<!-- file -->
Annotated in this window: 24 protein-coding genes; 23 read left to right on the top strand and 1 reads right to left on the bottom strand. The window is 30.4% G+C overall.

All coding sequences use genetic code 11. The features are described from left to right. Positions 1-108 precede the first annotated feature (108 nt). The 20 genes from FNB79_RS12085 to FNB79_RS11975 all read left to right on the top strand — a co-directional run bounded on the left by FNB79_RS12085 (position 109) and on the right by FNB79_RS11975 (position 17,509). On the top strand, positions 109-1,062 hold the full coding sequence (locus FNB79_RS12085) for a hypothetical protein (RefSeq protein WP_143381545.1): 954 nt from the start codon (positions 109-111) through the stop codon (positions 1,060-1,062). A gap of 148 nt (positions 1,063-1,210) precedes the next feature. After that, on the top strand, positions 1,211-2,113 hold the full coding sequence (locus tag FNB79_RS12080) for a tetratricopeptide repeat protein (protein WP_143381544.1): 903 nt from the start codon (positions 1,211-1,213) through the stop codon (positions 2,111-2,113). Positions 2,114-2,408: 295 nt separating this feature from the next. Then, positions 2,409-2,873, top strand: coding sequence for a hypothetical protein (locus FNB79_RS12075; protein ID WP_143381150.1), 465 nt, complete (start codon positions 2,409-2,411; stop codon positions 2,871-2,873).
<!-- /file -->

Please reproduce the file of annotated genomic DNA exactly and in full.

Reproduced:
Annotated in this window: 24 protein-coding genes; 23 read left to right on the top strand and 1 reads right to left on the bottom strand. The window is 30.4% G+C overall.

All coding sequences use genetic code 11. The features are described from left to right. Positions 1-108 precede the first annotated feature (108 nt). The 20 genes from FNB79_RS12085 to FNB79_RS11975 all read left to right on the top strand — a co-directional run bounded on the left by FNB79_RS12085 (position 109) and on the right by FNB79_RS11975 (position 17,509). On the top strand, positions 109-1,062 hold the full coding sequence (locus FNB79_RS12085) for a hypothetical protein (RefSeq protein WP_143381545.1): 954 nt from the start codon (positions 109-111) through the stop codon (positions 1,060-1,062). A gap of 148 nt (positions 1,063-1,210) precedes the next feature. After that, on the top strand, positions 1,211-2,113 hold the full coding sequence (locus tag FNB79_RS12080) for a tetratricopeptide repeat protein (protein WP_143381544.1): 903 nt from the start codon (positions 1,211-1,213) through the stop codon (positions 2,111-2,113). Positions 2,114-2,408: 295 nt separating this feature from the next. Then, positions 2,409-2,873, top strand: coding sequence for a hypothetical protein (locus FNB79_RS12075; protein ID WP_143381150.1), 465 nt, complete (start codon positions 2,409-2,411; stop codon positions 2,871-2,873).